In the background of nearly all of Bausch’s stories are the big events
4/5 Knopf In the background of nearly all of Bausch’s stories are the big events. There’s death, infidelity, divorce. But what’s so great about Bausch’s writing is his disinterest in what happened. In the opening story, ‘The Harp Department of Love,’ the protagonist, Josephine, has engaged in an unwitting bout of infidelity. Married to a man 30 years her senior, she befriends Bradford, a guy in her painting class closer to her own age. Bradford believes there’s more to their relationship and confronts Josephine’s husband, Stan, telling Stan he has won her heart. Josephine is shocked, though wonders if she has allowed herself a degree of naivete about their relationship, and Stan takes it hard, temporarily moving out. Stan’s departure is the story’s axis but not its focus. Instead, truths about their marriage, and the two of them as people, slowly emerge.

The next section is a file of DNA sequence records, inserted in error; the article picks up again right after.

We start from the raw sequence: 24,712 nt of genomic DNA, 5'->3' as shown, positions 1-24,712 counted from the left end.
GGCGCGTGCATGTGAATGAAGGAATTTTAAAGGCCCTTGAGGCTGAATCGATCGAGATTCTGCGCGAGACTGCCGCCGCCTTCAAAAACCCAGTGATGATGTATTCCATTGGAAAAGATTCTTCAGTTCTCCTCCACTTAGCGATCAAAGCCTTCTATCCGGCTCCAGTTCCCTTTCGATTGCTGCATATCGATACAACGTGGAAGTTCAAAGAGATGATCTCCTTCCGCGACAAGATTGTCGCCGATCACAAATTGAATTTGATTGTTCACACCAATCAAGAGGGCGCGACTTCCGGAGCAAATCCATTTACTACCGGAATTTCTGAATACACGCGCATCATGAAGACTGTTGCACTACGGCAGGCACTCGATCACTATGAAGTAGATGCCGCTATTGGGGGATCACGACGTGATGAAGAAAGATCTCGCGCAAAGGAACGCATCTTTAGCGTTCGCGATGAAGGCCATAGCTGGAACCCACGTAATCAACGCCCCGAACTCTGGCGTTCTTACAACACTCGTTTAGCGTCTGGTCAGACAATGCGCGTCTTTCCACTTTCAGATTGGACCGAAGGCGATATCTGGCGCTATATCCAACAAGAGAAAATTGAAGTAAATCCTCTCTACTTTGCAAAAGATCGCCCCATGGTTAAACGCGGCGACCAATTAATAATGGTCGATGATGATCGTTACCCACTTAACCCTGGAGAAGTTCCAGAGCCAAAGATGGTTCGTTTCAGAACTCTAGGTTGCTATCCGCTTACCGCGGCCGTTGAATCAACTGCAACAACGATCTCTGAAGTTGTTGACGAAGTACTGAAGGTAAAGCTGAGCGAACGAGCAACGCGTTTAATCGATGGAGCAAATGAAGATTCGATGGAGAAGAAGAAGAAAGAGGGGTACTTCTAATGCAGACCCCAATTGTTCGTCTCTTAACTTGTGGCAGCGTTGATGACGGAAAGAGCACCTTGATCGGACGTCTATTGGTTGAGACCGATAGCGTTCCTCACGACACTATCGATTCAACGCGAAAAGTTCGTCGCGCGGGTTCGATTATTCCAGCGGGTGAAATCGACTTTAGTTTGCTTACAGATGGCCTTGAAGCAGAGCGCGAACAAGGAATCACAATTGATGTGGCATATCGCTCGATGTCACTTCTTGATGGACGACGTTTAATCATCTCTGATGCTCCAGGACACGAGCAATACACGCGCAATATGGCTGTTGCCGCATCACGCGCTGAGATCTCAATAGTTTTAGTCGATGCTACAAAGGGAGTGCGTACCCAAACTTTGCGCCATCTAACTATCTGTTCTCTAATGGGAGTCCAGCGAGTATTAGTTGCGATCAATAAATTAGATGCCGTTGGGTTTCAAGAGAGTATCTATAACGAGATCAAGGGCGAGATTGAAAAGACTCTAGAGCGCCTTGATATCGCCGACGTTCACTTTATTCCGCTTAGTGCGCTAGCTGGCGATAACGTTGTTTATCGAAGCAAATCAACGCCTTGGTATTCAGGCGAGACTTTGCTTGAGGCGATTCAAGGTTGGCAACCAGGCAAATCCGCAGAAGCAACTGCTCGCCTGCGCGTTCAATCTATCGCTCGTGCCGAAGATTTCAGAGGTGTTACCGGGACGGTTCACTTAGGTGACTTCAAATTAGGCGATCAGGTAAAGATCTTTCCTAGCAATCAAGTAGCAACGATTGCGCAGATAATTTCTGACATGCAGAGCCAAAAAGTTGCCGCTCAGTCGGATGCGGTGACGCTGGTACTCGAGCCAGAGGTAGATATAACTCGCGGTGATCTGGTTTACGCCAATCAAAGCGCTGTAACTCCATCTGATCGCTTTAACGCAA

Bausch’s fascination with repercussions is what makes the title story. After a business deal has gone bad, Paula’s husband, Kent, is shot by his partner, and hospitalised. The family gathers at home, where a blizzard locks them in. There’s all sorts of terror: a large, mysterious man shows up looking for Kent, a cousin is missing, the power dies. Paula tries to hold it together, as it becomes obvious there’s something Kent hasn’t told her. Mistrust, uncertainty and impending doom: these all necessarily follow in a story about a shooting. But Bausch slips something else in there: a tenderhearted regret at the stalemate that Paula and Kent’s marriage had become. Jonathan Messinger